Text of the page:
In another post, I mentioned Jorge Luis Borges’ The Book of Imaginary Beings. What I didn’t mention was that my edition (Penguin, 2006) is illustrated by Peter Sis, an amazing (and award-winning) childrens’ author and illustrator. Aside from the Borges’ text, Sis’ first work for adults is a re-imagined classic Persian/Sufi inspired poem originally known as Mantiqu’t-Tair, which Sis translates as The Conference of the Birds (this is a common translation, but as we’ll soon see, not the only one).
This is a beautiful, short book that visually depicts a flock of birds (or souls) as they search for their King (or True Self/God), the mythic Simorgh, who lives on the very distant mountain of Kaf.
They are led by a Hoopoe bird, and that’s where we will digress:
Hoopoes were sacred to the Egyptians; in Old Kingdom iconography, they indicated which child was heir to the Pharaoh; there were similar practices in Minoan Crete (home of the Minotaur).
While the Torah lists Hoopoes as un-kosher and among the detestable animals (see Leviticus and Deuteronomy for other condemned creatures), the Muslims had a kinder take on the birds; a Hoopoe plays a key part as a messenger in the Quaranic telling of Solomon’s quest for Sheba.
Still, other cultures feared the Hoopoe; they were considered harbingers of war for Scandinavians, while Estonians regarded them as Underworld intermediaries, their songs forewarning death for humans and livestock alike.
Moving on to the Greeks, Aristophanes’ comedy the Birds features the Hoopoe as the avian King, a theme that is repeated in the Conference; also, there is a human-to-Hoopoe transformation in Ovid’s Metamorphosis, based in part on the birds’ crown like plumage.
So, the Hoopoe has gotten around…
While the Hoopoe has a had a mixed global reception, in Persia, he remained popular.
When 12th century North Iranian poet Attar (Farid Ud-Din Attar to be precise) decided to create an epic mystic poem, he chose a Hoopoe to lead a metaphorical flock of birds on the ultimate quest:
To find the true King of All Birds, the Simorgh.
Sis’ version is the lightest; he’s going for a work of art, not an academic translation.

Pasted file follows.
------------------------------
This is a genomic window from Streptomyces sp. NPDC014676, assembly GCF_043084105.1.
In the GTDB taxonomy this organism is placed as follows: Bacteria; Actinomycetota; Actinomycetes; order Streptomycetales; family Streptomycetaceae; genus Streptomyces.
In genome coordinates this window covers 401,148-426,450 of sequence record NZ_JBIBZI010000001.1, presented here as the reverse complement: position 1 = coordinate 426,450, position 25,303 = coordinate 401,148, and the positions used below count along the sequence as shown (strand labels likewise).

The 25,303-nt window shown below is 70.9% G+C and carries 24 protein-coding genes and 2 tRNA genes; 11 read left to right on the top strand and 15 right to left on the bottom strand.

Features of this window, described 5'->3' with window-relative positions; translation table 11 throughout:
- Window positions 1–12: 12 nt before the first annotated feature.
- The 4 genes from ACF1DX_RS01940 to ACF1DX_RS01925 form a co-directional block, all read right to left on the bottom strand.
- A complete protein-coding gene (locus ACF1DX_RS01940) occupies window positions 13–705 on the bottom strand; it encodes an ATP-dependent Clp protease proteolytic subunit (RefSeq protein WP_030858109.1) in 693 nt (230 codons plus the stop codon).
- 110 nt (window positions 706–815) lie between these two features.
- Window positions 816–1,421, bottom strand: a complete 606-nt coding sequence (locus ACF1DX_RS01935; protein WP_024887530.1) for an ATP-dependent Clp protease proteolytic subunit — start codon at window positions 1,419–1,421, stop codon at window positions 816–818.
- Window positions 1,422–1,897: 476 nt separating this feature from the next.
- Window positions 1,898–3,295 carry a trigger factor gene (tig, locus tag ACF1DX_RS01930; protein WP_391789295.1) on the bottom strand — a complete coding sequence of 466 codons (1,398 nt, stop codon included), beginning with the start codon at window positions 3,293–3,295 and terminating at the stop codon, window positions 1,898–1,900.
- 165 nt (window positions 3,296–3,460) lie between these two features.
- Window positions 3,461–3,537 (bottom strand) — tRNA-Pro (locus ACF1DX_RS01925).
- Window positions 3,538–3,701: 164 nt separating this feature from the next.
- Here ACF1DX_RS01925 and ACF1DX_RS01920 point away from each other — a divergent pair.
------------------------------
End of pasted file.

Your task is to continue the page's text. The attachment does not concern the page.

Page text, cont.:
However, since I have two other editions at my disposal, I’ll mention them:
One is the Penguin edition, translated by Afhkam Darbandi and Dick Davis; it’s relatively small (under 300 pages with notes) and makes for fairly easy reading. plus it rhymes. The other is the Speech of the Birds, presented by Peter Avery, which is fully annotated to situate the work within the context of 12th century Persia; it’s a work of extreme scholarship, suitable for academic exploration.
Neither of them have pretty pictures, covers notwithstanding…
(poet Sholeh Wolpé also has a translation; I’ve enjoyed the excerpts I’ve read, but I still haven’t acquired a copy. Alas, her version is also lacking in paintings.)
One day the poet Attar, who was working as an apothecary, saw a whirling dervish pass his store front. As he saw the dervish dancing in ecstasy, he decided to pursue Sufism, which encourages song and dance (hence the whirling dervishes) as paths to directly experiencing divine rapture.
The Conference (or Speech) of the Birds is his poetic expression of his journey as a Sufi mystic and seeker; in his poem, this journey is lead by a Hoopoe…
The Hoopoe summons all of the world’s birds, telling them he understands their plights; however, the only resolution for their despair is to find the Simorgh (last spotted in China), because only he holds their answers.
However, flying to the Simorgh’s palace, now on the mystic hill of Kaf, is perilous…
Do birds drop out?
Do birds die?
As with most endeavors, many souls attempt the journey; few ever complete it.
There are seven valleys that have to be crossed:
[note: these are Peter Sis’ descriptions; translations vary]
In the end, only thirty birds remain to reach the goal: The mountain of Kaf…
Do they find the Simorgh, the All Soul, God?
Yes, thirty birds make it.
So what do they find?
In Persian, Si-morgh means “thirty birds”.
You figure out the rest.
Or even better, find yourself a copy…